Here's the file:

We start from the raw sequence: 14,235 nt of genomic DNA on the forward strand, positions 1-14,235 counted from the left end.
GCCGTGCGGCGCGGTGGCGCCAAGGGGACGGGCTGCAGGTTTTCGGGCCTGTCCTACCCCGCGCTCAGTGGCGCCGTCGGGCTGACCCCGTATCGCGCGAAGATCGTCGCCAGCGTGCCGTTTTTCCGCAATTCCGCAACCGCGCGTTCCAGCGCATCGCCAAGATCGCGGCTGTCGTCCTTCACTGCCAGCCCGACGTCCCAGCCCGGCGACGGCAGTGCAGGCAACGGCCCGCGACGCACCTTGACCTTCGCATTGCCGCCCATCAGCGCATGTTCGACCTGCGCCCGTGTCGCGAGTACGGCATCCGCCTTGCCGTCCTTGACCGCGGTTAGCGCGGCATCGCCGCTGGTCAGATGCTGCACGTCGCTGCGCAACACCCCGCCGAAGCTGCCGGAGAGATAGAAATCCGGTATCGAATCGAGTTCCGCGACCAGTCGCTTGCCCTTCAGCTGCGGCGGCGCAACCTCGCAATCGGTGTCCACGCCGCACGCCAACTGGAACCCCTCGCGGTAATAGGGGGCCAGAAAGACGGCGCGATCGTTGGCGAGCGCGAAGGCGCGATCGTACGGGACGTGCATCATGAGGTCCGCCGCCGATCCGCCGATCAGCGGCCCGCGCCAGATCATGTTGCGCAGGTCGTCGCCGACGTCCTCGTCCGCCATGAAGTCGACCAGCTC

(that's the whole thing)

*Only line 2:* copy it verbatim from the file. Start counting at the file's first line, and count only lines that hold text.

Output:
GCCGTGCGGCGCGGTGGCGCCAAGGGGACGGGCTGCAGGTTTTCGGGCCTGTCCTACCCCGCGCTCAGTGGCGCCGTCGGGCTGACCCCGTATCGCGCGAAGATCGTCGCCAGCGTGCCGTTTTTCCGCAATTCCGCAACCGCGCGTTCCAGCGCATCGCCAAGATCGCGGCTGTCGTCCTTCACTGCCAGCCCGACGTCCCAGCCCGGCGACGGCAGTGCAGGCAACGGCCCGCGACGCACCTTGACCTTCGCATTGCCGCCCATCAGCGCATGTTCGACCTGCGCCCGTGTCGCGAGTACGGCATCCGCCTTGCCGTCCTTGACCGCGGTTAGCGCGGCATCGCCGCTGGTCAGATGCTGCACGTCGCTGCGCAACACCCCGCCGAAGCTGCCGGAGAGATAGAAATCCGGTATCGAATCGAGTTCCGCGACCAGTCGCTTGCCCTTCAGCTGCGGCGGCGCAACCTCGCAATCGGTGTCCACGCCGCACGCCAACTGGAACCCCTCGCGGTAATAGGGGGCCAGAAAGACGGCGCGATCGTTGGCGAGCGCGAAGGCGCGATCGTACGGGACGTGCATCATGAGGTCCGCCGCCGATCCGCCGATCAGCGGCCCGCGCCAGATCATGTTGCGCAGGTCGTCGCCGACGTCCTCGTCCGCCATGAAGTCGACCAGCTC